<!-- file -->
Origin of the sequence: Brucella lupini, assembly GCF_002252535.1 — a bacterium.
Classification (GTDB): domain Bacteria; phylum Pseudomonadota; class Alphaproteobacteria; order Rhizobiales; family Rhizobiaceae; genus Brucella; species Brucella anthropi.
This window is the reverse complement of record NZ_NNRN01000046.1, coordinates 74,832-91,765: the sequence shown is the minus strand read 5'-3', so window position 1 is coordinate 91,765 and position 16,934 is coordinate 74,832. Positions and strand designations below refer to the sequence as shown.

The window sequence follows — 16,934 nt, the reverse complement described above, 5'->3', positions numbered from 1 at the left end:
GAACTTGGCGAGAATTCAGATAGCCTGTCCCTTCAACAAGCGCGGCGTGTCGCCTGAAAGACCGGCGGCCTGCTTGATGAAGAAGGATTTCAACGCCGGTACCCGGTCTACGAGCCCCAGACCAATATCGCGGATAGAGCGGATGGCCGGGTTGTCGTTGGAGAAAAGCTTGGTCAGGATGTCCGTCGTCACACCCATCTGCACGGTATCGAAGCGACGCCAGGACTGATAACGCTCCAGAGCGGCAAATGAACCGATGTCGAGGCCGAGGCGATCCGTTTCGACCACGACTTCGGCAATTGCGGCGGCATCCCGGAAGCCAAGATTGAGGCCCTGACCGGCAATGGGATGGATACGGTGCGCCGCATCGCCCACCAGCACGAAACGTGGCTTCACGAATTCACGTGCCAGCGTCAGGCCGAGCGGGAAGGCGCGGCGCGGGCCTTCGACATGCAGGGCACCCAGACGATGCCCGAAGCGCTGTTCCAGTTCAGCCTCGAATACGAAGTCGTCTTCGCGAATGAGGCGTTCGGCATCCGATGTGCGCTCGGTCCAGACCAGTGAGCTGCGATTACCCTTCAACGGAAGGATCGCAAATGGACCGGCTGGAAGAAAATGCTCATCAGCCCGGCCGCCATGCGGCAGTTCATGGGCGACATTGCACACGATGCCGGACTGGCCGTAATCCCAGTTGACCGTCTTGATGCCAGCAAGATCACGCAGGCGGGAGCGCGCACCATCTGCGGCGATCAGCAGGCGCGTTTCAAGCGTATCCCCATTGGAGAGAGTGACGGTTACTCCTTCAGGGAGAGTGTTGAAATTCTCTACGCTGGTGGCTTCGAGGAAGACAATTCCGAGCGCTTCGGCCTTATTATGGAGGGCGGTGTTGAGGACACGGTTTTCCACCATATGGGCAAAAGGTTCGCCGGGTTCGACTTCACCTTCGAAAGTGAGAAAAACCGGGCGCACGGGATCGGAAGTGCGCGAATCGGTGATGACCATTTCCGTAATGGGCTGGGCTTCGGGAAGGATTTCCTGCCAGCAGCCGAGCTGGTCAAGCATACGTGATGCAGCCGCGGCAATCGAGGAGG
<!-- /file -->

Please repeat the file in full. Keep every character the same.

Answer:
Origin of the sequence: Brucella lupini, assembly GCF_002252535.1 — a bacterium.
Classification (GTDB): domain Bacteria; phylum Pseudomonadota; class Alphaproteobacteria; order Rhizobiales; family Rhizobiaceae; genus Brucella; species Brucella anthropi.
This window is the reverse complement of record NZ_NNRN01000046.1, coordinates 74,832-91,765: the sequence shown is the minus strand read 5'-3', so window position 1 is coordinate 91,765 and position 16,934 is coordinate 74,832. Positions and strand designations below refer to the sequence as shown.

The window sequence follows — 16,934 nt, the reverse complement described above, 5'->3', positions numbered from 1 at the left end:
GAACTTGGCGAGAATTCAGATAGCCTGTCCCTTCAACAAGCGCGGCGTGTCGCCTGAAAGACCGGCGGCCTGCTTGATGAAGAAGGATTTCAACGCCGGTACCCGGTCTACGAGCCCCAGACCAATATCGCGGATAGAGCGGATGGCCGGGTTGTCGTTGGAGAAAAGCTTGGTCAGGATGTCCGTCGTCACACCCATCTGCACGGTATCGAAGCGACGCCAGGACTGATAACGCTCCAGAGCGGCAAATGAACCGATGTCGAGGCCGAGGCGATCCGTTTCGACCACGACTTCGGCAATTGCGGCGGCATCCCGGAAGCCAAGATTGAGGCCCTGACCGGCAATGGGATGGATACGGTGCGCCGCATCGCCCACCAGCACGAAACGTGGCTTCACGAATTCACGTGCCAGCGTCAGGCCGAGCGGGAAGGCGCGGCGCGGGCCTTCGACATGCAGGGCACCCAGACGATGCCCGAAGCGCTGTTCCAGTTCAGCCTCGAATACGAAGTCGTCTTCGCGAATGAGGCGTTCGGCATCCGATGTGCGCTCGGTCCAGACCAGTGAGCTGCGATTACCCTTCAACGGAAGGATCGCAAATGGACCGGCTGGAAGAAAATGCTCATCAGCCCGGCCGCCATGCGGCAGTTCATGGGCGACATTGCACACGATGCCGGACTGGCCGTAATCCCAGTTGACCGTCTTGATGCCAGCAAGATCACGCAGGCGGGAGCGCGCACCATCTGCGGCGATCAGCAGGCGCGTTTCAAGCGTATCCCCATTGGAGAGAGTGACGGTTACTCCTTCAGGGAGAGTGTTGAAATTCTCTACGCTGGTGGCTTCGAGGAAGACAATTCCGAGCGCTTCGGCCTTATTATGGAGGGCGGTGTTGAGGACACGGTTTTCCACCATATGGGCAAAAGGTTCGCCGGGTTCGACTTCACCTTCGAAAGTGAGAAAAACCGGGCGCACGGGATCGGAAGTGCGCGAATCGGTGATGACCATTTCCGTAATGGGCTGGGCTTCGGGAAGGATTTCCTGCCAGCAGCCGAGCTGGTCAAGCATACGTGATGCAGCCGCGGCAATCGAGGAGG